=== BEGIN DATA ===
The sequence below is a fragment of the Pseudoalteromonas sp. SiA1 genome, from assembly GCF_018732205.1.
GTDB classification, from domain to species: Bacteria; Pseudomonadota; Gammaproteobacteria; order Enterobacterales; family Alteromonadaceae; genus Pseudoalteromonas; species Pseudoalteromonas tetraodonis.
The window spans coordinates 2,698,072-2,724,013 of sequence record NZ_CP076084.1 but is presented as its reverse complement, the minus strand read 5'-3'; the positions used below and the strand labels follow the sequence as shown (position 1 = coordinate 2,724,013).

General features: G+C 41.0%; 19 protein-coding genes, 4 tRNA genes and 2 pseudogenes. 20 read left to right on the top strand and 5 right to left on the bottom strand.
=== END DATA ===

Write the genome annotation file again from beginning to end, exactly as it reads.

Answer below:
The sequence below is a fragment of the Pseudoalteromonas sp. SiA1 genome, from assembly GCF_018732205.1.
GTDB classification, from domain to species: Bacteria; Pseudomonadota; Gammaproteobacteria; order Enterobacterales; family Alteromonadaceae; genus Pseudoalteromonas; species Pseudoalteromonas tetraodonis.
The window spans coordinates 2,698,072-2,724,013 of sequence record NZ_CP076084.1 but is presented as its reverse complement, the minus strand read 5'-3'; the positions used below and the strand labels follow the sequence as shown (position 1 = coordinate 2,724,013).

General features: G+C 41.0%; 19 protein-coding genes, 4 tRNA genes and 2 pseudogenes. 20 read left to right on the top strand and 5 right to left on the bottom strand.